Junior Research Groups
Norm, Normativity and Norm Changes
The central objective of the junior research group for the next years will be the search for answers to the question, if and to what extent justice is addressed as a normative theory for societal order in Islam. The term justice will thereby be analysed regarding aspects of legal theory, theology and empiricism.
The tendency to take for granted the practice of Ijtihad, and hence the process of norm transition in the broadest sense, has generally speaking become prevalent in Islamic legal thought, at least formally. Herein questions about the relationship between the idea of justice and the evolvement of legal thought are discussed.
On the other hand the controversy over God’s justice and the question of whether it can be judged based on human benchmarks has led to major theological arguments within Islam. The discussion about justice as an attribute of God and as a significant feature of the Islamic worldview will herein be analysed.
A further field of research focuses on the empirical aspect and poses the question of how Muslims, for instance in Germany, think about justice, and accordingly define it, and how they judge the given legal and sociopolitical circumstances in respect of their perceptions of justice.
Dissertation project (Farid Suleiman)
Ibn Taymiyya’s (d. 728/1328) teaching on the attributes of God – an analysis and a historical contextualization of his notions
The dissertation project aims at the exposition and analysis of Ibn Taymiyya’s methods in dealing with the divine attributes transmitted in the revelatory sources. This shall include, inter alia, an examination of the relation between his views and the theological positions represented in the Hanbalite school. It shall be also determined, if and to what extent positions of preceding (including non-Hanbalite) scholars implicitly or explicitly had some influences on Ibn Taymiyya’s understanding of the attributes of God, and accordingly his strategy of reasoning. Among other things, the analysis of his perspectives shall reply to the question of whether Ibn Taymiyya’s theological positions can be considered to be anthropomorphic, and how it should be understood in this context that some features like ‘just’ can be attributed to God as well as to man.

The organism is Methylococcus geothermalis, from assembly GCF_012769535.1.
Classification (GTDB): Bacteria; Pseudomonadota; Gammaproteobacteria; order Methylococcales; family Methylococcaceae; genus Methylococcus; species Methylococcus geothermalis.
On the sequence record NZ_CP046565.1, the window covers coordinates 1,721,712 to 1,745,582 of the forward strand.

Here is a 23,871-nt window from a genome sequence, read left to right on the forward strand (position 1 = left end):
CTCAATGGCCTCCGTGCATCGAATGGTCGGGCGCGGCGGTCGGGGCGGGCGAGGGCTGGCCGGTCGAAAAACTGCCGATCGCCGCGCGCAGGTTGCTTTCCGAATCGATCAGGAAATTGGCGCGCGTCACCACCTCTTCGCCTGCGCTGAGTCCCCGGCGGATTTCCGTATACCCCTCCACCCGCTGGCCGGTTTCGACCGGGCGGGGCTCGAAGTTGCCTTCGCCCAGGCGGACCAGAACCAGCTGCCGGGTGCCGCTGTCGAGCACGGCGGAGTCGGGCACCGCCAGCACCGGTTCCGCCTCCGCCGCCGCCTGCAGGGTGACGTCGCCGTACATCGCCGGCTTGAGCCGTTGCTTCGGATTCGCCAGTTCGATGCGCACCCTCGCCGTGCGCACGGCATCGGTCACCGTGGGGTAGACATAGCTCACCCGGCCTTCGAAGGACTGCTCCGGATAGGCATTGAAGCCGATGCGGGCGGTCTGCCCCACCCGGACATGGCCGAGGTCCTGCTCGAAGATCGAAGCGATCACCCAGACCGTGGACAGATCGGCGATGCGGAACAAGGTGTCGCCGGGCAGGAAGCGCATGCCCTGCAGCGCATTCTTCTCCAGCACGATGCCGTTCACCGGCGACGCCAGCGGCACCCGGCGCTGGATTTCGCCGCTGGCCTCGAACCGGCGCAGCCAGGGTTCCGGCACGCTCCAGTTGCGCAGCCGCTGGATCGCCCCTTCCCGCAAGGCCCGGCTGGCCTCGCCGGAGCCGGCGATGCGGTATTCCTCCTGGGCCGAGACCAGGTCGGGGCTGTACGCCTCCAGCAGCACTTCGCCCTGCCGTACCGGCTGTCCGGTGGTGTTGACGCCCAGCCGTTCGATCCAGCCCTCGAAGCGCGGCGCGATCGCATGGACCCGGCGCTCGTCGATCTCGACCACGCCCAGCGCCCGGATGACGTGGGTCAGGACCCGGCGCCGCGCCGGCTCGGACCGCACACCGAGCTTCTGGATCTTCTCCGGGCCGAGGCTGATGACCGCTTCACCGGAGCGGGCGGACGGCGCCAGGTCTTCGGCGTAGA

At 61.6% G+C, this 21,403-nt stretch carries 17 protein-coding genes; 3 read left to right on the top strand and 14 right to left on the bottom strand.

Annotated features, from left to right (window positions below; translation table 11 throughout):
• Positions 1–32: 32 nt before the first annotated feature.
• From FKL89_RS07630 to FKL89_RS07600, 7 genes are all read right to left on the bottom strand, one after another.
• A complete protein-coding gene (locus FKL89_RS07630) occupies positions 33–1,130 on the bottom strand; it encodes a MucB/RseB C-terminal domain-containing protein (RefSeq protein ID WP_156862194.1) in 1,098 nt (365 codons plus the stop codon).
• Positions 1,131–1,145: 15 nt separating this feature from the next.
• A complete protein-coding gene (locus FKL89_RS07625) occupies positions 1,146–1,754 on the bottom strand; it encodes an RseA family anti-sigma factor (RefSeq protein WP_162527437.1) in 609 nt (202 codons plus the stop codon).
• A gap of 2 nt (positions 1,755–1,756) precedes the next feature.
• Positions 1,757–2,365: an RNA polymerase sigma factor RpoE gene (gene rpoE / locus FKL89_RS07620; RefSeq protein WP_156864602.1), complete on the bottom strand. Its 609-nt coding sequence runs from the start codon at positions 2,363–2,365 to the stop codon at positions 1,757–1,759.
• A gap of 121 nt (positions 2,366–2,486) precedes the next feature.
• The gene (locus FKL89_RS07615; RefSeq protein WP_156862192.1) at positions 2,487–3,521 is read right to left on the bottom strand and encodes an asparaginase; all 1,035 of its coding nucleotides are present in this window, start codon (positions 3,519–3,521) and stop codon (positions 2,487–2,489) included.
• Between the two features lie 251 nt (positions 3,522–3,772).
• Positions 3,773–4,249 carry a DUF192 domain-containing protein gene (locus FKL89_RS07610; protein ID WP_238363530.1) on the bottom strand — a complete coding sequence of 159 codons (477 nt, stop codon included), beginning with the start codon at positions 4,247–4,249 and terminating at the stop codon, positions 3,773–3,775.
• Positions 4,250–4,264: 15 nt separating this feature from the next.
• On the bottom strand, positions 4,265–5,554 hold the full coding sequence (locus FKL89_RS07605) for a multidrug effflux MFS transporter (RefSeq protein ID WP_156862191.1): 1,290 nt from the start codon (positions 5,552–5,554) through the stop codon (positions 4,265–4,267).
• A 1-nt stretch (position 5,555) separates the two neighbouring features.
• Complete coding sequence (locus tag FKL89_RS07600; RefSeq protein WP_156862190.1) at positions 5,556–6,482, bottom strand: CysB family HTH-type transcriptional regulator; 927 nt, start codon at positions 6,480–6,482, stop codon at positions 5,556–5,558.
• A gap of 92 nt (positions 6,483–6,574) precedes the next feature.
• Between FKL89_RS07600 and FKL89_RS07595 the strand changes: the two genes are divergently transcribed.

Islamic Contemporary Cultures
The Federal Ministry of Education and Research funds a junior research group in religious studies working on “Islamic contemporary cultures” at the University Bayreuth. It is a partner in cooperation and exchange for the new research groups at the Department Islamic Religious Studies at the Friedrich-Alexander-Universität Erlangen-Nürnberg (DIRS). The junior research group has taken up work with Dr. Robert Langer as supervisor in April 2014.
The junior research group “Islamic contemporary cultures” ath the University Bayreuth works on:
Shiites and shiite religiosity in Germany
The junior research groups task is to address the phenomenon of shiite religiosity in Germany which is yet hardly explored. Methodologically it builds on research about marginalised religious groups of islamic tradition in a transnational context. Based on a survey involving shiite actors, organisations and ‘ritual communities’ the research group shall study up to what extent and specifics shiite discourses and practices in Germany can be shown. The focus especially lies on their internal diversity on the one hand and on their incorporation in transnational networks between other european diaspora communities as well as countries of origin on the other hand. Furthermore particular relevance is given to the question which role “Shiism” and shiite identity designs play in the ‘overall islamic’ german area as well as within the framework of governmental institutionalisation of ‘Islam’ in Germany.